Once again I had to miss the Oregon Regency Society/Washington Regency Society annual retreat, and once again I have gowns there instead. 🙂 This ball gown was surprise for Tara. I was asked to make another white dress, but the fabric given had gold on one side, and so I asked about a ball gown. No one had thought about a gown for the ball! So I decided to make one. This trained gown is split up the front and, like all regency gowns, will have a petticoat under it. Since she has a nice one now, that will take the place of another layer added to this dress.

In addition to using the shimmery side out (gownsfor the very wealthy in the era would sometimes have real silver or real gold thread woven into the fabric, so “cloth of gold” literally means a fabric made of very thin strands of gold that can bend!), I added some gold trim and purple jewels from my stash. Purple is Tara’s favorite color. In lower light this gown, especially the trim and jewels, sparkle like crazy.

More photos are in this gown’s Facebook album.


Yellow-dot Regency Gown

Text from 2012:

On a Thursday afternoon (what is it with Thursdays?), I met with Oregon Regency Society leadership member Nora, who is also a friend of mine, to finish some things she was working on for the annual retreat. One thing she wanted to take the next day, but hadn’t started, was a dress made from this fabric. So after dinner, I set about cutting into the fabric to make a gown for her, and was given free reign. I love that. After about 4 hours, between a donut-run and fitting another gown on her that she was making and reminiscing about New Kids on the Block and other bands we loved as kids and teens and still do, I’d gotten as far as the hem. The period-correct seams are all French seams. I’m very good at French seams even on curved seams and armcythes. Fortunately for me, I’m good at picking out seams if I need to reset sleeves, as I had to do for this gown. Yes, I make mistakes. 🙂 I also correct them. Then I tried it on Nora over her period-correct underpinnings. She nearly cried and said, “You made my dream come true.” This is the best sort of compliment not only because I love when people love what I make, but because I love seeing people I care about so happy. Since she had to work early in the morning before leaving for the retreat, I finished the hem at home, three tucks an inch wide with about an inch between each, and a narrower hem at the bottom. Originally I was going to “hide” the hem in the bottom tuck, but upon looking at it ironed but not yet sewn, it took away from the airy look, and so I made it a narrow hem, which “framed” the tucks.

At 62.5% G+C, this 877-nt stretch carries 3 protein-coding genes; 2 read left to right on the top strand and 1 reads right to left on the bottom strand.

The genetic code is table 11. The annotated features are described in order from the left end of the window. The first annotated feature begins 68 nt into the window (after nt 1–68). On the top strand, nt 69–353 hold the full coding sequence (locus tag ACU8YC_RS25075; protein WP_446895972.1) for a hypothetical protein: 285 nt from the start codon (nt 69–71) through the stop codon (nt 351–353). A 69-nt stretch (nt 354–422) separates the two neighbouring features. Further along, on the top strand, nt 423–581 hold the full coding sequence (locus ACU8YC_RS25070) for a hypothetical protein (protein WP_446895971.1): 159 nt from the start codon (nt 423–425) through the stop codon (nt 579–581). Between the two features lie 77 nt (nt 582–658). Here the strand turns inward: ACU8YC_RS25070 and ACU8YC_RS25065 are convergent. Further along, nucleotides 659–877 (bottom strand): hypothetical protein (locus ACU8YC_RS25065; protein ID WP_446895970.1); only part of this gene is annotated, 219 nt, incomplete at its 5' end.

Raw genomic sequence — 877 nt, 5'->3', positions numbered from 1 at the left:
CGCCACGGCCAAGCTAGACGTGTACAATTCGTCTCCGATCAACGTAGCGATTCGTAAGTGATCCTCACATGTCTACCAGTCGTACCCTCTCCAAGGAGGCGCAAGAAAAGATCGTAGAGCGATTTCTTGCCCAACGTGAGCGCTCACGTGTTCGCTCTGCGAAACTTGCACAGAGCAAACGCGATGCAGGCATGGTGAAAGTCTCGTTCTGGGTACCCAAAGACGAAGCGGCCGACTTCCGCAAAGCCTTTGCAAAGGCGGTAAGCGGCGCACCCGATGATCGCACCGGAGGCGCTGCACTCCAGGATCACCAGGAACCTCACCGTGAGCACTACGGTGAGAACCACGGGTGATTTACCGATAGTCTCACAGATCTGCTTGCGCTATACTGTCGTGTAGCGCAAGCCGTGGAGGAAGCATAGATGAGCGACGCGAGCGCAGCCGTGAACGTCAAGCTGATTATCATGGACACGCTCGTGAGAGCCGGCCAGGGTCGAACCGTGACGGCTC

You can see more photos, including her reaction, in this Facebook album.

Regency bonnet and spencer